Brian C. Watt, CRM
Chief Risk Officer / Chief Financial Officer
GECC Inc, USA

 

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Steven J Barrett, Ph.D
Principal Scientist
New Applications Team
Data Exploration Sciences GlaxoSmithKline

 

"Gene Expression Programming, combined with GeneXproTools, allow us here at Mercator GeoSystems to explore new and exciting methods for spatially modelling the relationship between a company's outlets and their customers. The GeneXproTools software is simple to use, well-designed and very flexible. In particular the ability to load training data from a database, and the option to create models in the programming language of our choice, really make this product stand out. Product support is excellent and very responsive - heartily recommended!"

Steve Hall
Mercator GeoSystems Ltd
United Kingdom

"As a professional software developer, I could have attempted to read up on all the latest developments in the field of evolutionary programming and start writing my own modeling tools. One look at the GeneXproTools demo, however, was enough to convince me of the absurdity of that thought. Not only does GeneXproTools have all the power that I would ever need, but it also allows me to customize all parts of the modeling process. I don't have to know the first thing about evolutionary algorithms and yet I can write my own grammars or fitness functions if I wanted to. It is obvious that a huge amount of work went into the making of GeneXproTools, and I am now a very happy customer. Keep up the great work, Gepsoft!"

Glenn Lewis
Software developer, USA

"I've been working as a coastal engineer and mathematical modeler for more than 10 years and now I'm using GeneXproTools to discover complex nonlinear relations that exist in hydraulic and wave processes. For example, GeneXproTools recently helped me establish several explicit approximations to the Wave Dispersion Equation and now with the new version, which allows more independent variables, fitness functions and unlimited records, I plan to develop my own formulae to evaluate the wave overtopping of breakwaters and seawalls. Thanks Gepsoft for providing such an exciting, creative and useful software tool to the scientific community."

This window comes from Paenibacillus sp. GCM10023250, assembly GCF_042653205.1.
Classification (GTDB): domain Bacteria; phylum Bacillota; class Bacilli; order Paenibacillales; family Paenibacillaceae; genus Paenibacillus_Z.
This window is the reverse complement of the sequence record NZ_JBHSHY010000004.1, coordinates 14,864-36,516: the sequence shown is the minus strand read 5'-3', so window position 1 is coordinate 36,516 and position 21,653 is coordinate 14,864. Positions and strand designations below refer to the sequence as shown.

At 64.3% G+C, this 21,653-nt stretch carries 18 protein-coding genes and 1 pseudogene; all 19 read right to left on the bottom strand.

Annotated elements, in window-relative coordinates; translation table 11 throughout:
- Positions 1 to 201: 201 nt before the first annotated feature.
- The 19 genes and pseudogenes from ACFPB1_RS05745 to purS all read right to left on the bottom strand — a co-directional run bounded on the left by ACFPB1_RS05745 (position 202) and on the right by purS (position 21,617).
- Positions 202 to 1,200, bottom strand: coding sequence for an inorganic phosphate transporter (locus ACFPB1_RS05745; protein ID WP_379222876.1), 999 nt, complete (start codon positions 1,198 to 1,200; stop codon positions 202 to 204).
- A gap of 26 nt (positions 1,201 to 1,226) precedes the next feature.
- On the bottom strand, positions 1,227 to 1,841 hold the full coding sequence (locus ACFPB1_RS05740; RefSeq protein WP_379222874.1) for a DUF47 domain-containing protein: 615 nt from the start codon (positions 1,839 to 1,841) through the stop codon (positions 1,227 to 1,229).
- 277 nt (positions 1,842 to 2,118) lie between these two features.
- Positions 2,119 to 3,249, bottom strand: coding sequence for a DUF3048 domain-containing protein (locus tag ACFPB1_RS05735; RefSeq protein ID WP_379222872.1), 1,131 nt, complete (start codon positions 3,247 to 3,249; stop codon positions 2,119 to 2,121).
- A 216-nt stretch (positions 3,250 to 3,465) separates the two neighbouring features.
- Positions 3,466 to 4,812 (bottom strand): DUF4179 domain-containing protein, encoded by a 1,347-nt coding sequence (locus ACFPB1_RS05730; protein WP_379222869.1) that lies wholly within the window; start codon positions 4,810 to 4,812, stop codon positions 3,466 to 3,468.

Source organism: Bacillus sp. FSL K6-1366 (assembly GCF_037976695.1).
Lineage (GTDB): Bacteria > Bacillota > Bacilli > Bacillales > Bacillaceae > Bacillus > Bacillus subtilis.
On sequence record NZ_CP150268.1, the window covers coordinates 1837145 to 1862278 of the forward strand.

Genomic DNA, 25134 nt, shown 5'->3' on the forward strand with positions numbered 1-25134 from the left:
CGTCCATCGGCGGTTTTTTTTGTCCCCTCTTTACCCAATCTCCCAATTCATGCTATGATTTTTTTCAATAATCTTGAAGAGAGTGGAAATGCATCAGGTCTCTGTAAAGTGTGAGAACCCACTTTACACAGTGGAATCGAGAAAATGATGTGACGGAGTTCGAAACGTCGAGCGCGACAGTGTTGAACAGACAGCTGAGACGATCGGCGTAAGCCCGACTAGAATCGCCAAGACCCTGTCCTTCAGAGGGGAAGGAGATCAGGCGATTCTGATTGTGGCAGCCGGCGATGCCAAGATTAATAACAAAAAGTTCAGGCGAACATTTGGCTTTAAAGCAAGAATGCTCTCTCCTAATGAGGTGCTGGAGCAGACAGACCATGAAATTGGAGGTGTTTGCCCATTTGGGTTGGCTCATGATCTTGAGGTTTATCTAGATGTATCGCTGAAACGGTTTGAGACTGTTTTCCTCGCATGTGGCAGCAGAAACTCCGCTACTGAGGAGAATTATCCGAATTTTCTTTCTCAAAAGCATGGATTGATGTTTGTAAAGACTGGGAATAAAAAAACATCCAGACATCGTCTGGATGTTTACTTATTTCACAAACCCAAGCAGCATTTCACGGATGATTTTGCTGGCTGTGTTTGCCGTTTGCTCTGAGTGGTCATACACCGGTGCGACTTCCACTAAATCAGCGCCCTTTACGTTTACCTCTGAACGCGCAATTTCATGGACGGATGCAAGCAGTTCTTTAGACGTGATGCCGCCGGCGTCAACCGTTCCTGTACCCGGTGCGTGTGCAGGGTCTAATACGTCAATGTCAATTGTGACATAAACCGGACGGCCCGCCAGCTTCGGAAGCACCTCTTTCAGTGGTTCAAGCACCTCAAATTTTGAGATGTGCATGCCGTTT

Ricardo Carvalho
PROMAN - Centro de Estudos & Projectos, SA
Lisbon, Portugal

"GeneXproTools is being used to look at problems involving parasite populations, where the data is highly skewed. The results using GeneXproTools are considerably better than those obtained using conventional statistics."

Prof John Barrett
Head of the Parasitology Group
University of Wales, UK

"We are using GeneXproTools for modeling the rainfall-runoff process and time series forecasting. GeneXproTools has a nice graphical user interface system and a lot of flexibility in choosing the type of input file. Configuring the problem setup, running and visualizing the graphical outputs with GeneXproTools is indeed user friendly. Being able to get the final model in the languages of our choice makes GeneXproTools stand out from other packages."

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Professor & Head of the Department
Department of Civil Engineering
Indian Institute of Technology, Madras